Artist’s Talk with Andy Jackson – InsrtSHUTTER (Datum and Insrts)
Saturday 12th November – 2pm – Free Entry
Detail, Insrt_Obstrct 2015, acrylic on canvas, 214 x 115cm
We are excited to announce that the SE9 Container Gallery will be hosting a talk with Andy Jackson and fellow artist Danny Rolph. Jackson will be discussing his artwork as well as ideas and influences behind the exhibition. Below is a short interview with the artist providing a sneak peak into some of the subjects that will be covered during the talk.
What are your main influences and inspirations?
I would say my influences are vast! I am influenced by both art and the digital/’real world’ I inhabit in everyday life. Rather than say influences I would say my drive is to make paintings that avoid a literal photographic representational approach. And like every other artist I am driven by making something that I haven’t seen before.
How would you describe your current show in a few sentences?
With InsrtSHUTTER I am producing works which are influenced from my past 2 exhibitions where I took paintings outside of the studio and gallery context. These paintings were on vinyl stuck to a disused decorators shop (Paintshop) and paintings stuck to advertising billboards (Incarnation). So the artwork includes elements outside of the art studio, be it cut out fun fair posters or the form of a business card sticker stuck to a shop window.
What was your route into becoming a painter, for example through your studies in art, what made you specialise in painting?
Andy Jackson – InsrtSHUTTER
Saturday 5th November – Saturday 17th December 2016
Private View – Thursday 10th November, 5-8pm
The SE9 Container Gallery is very proud to present its next exhibition InsrtSHUTTER by Andy Jackson. Since leaving Goldsmiths College in 2006 with an MFA he has exhibited in the John Moores Painting Prize 2014 and Bloomberg New Contemporaries 2006 along with his solo exhibition, Incarnation (possibilities of datum) at Test Space, Spike Island, Bristol.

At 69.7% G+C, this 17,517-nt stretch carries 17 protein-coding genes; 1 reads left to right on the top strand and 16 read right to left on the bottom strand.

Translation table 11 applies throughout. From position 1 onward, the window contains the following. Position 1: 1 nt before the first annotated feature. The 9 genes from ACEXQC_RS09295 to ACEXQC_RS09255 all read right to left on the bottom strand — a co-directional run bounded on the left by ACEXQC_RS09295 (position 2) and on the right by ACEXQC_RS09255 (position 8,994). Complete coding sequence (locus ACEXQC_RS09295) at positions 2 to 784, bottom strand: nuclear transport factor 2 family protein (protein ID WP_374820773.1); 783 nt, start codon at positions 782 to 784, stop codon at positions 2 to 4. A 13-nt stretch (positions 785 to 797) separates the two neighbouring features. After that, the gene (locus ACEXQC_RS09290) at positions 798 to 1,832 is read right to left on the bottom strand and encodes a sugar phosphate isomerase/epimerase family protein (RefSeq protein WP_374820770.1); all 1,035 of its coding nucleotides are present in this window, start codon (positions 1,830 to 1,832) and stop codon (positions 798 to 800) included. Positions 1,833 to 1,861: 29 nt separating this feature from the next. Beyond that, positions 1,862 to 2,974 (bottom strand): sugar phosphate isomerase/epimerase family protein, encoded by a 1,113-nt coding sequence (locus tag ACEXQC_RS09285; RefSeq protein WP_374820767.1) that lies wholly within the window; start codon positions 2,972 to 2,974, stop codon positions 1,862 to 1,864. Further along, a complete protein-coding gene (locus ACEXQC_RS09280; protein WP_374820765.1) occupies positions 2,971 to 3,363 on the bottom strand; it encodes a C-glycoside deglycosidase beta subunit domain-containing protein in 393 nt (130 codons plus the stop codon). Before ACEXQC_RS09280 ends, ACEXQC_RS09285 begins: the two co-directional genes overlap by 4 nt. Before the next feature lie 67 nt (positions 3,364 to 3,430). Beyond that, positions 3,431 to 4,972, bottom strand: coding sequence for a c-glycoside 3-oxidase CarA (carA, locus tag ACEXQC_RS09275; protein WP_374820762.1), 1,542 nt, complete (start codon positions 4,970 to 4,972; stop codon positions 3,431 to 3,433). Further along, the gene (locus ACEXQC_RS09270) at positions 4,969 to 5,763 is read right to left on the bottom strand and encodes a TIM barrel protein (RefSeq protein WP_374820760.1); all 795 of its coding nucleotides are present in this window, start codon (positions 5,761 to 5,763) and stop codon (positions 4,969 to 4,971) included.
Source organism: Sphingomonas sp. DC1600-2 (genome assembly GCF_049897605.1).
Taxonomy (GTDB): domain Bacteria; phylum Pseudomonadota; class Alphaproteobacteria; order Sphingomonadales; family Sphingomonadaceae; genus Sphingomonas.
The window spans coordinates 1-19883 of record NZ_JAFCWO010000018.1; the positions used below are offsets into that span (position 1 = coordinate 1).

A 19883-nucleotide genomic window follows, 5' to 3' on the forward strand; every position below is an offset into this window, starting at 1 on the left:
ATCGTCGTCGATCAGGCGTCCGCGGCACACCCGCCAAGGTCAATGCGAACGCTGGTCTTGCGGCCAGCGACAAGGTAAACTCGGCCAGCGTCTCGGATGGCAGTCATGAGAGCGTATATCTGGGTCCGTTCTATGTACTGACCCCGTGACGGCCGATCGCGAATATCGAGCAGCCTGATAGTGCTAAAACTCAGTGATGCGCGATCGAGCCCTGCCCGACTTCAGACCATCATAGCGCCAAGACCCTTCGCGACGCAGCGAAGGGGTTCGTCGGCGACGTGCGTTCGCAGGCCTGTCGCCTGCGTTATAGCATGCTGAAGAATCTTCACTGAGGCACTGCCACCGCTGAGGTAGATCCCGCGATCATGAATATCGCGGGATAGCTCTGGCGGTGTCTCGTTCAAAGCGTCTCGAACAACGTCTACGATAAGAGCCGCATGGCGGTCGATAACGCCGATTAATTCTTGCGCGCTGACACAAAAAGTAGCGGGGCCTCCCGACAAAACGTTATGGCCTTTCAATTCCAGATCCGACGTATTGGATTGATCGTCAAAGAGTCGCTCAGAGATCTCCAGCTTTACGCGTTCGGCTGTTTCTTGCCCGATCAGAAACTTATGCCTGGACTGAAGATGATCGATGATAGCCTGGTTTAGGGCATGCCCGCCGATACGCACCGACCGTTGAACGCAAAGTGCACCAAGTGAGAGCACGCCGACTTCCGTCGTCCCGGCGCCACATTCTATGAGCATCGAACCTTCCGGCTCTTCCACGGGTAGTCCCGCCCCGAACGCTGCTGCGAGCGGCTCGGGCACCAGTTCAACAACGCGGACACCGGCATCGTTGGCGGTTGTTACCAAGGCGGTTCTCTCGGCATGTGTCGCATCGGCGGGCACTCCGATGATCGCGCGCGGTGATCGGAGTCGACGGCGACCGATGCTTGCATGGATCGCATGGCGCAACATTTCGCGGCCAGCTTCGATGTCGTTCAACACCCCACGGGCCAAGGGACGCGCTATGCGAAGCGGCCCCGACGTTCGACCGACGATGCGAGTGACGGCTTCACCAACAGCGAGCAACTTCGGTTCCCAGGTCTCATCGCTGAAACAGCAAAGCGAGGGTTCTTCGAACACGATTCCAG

Described by London based writer Tim Davies:
‘In a recent series of paintings, Jackson has looked to the stickers advertising shop roller shutters and 24-hour emergency glass replacement, a marked intervention into the economy of the shop window. Their tumbling, interlacing oblong forms are rendered in pastel tones, subverting the harshness of surface from which they are derived. What appears to be the product of sticking, an instantaneous and seemingly thoughtless act of mark-making, is actually the product of careful and subtle manipulation of the painted surface. The sticker and the painted mark are two distinct processes that exist in separate time zones, but when placed in close proximity in the picture plane there is the suggestion of a collapsing of this continuum. An ability to dip in and out of different time based environments is a core principle of Jackson’s process-based practice, each abstract mark a trigger for experiences of images that may or may not be familiar.’
We are also excited to announce that Andy Jackson will be providing a talk about his work on Saturday 12th November at 2pm.
Morgan Tipping – No Fixed Abode
Saturday September 17th – Saturday October 22nd 2016
Private View – Thursday 22nd September 5-8pm
The SE9 Container Gallery is pleased to present the work of Morgan Tipping, a London born artist whose work explores social and political issues through humour, film, performance, photography and sculpture. Passionately committed to community development Tipping has undertaken an artist residency at MildMay Park care home in Dalston, London. As well as being an educator and visual activist Tipping has recently volunteered within various refugee camps in Europe.
Tipping’s work focuses on the themes of housing, community and a sense of belonging whilst making it clear that failure is a vital part of being creative. Central to her work is the idea of using comedy to explore deeper social issues.
The artwork exhibited in No Fixed Abode is informed by working with residents in a care home, students from London schools, students of diaspora in London colleges and displaced people within refugee camps in Europe. Exploring the theme displacement it draws together work made over the past two years showing the unique stories of these individuals and groups.